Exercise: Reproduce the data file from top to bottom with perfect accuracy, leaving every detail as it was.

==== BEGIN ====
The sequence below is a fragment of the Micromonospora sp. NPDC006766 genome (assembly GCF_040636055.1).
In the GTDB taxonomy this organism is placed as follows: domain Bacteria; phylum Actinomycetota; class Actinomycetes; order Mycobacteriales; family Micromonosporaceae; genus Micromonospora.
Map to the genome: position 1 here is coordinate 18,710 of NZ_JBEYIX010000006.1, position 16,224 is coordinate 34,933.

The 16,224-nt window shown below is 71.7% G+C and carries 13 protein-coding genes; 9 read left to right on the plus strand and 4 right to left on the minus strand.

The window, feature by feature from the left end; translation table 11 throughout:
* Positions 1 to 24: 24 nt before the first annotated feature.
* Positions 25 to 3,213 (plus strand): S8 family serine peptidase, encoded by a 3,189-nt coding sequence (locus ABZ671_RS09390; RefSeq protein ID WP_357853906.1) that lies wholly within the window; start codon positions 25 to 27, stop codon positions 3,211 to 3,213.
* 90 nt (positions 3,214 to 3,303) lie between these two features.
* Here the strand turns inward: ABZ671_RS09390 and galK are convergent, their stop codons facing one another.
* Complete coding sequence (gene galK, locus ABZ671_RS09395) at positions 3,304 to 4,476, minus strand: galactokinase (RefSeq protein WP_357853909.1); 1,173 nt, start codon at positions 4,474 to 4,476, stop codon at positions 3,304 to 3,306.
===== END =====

The sequence below is a fragment of the Micromonospora sp. NPDC006766 genome (assembly GCF_040636055.1).
In the GTDB taxonomy this organism is placed as follows: domain Bacteria; phylum Actinomycetota; class Actinomycetes; order Mycobacteriales; family Micromonosporaceae; genus Micromonospora.
Map to the genome: position 1 here is coordinate 18,710 of NZ_JBEYIX010000006.1, position 16,224 is coordinate 34,933.

The 16,224-nt window shown below is 71.7% G+C and carries 13 protein-coding genes; 9 read left to right on the plus strand and 4 right to left on the minus strand.

The window, feature by feature from the left end; translation table 11 throughout:
* Positions 1 to 24: 24 nt before the first annotated feature.
* Positions 25 to 3,213 (plus strand): S8 family serine peptidase, encoded by a 3,189-nt coding sequence (locus ABZ671_RS09390; RefSeq protein ID WP_357853906.1) that lies wholly within the window; start codon positions 25 to 27, stop codon positions 3,211 to 3,213.
* 90 nt (positions 3,214 to 3,303) lie between these two features.
* Here the strand turns inward: ABZ671_RS09390 and galK are convergent, their stop codons facing one another.
* Complete coding sequence (gene galK, locus ABZ671_RS09395) at positions 3,304 to 4,476, minus strand: galactokinase (RefSeq protein WP_357853909.1); 1,173 nt, start codon at positions 4,474 to 4,476, stop codon at positions 3,304 to 3,306.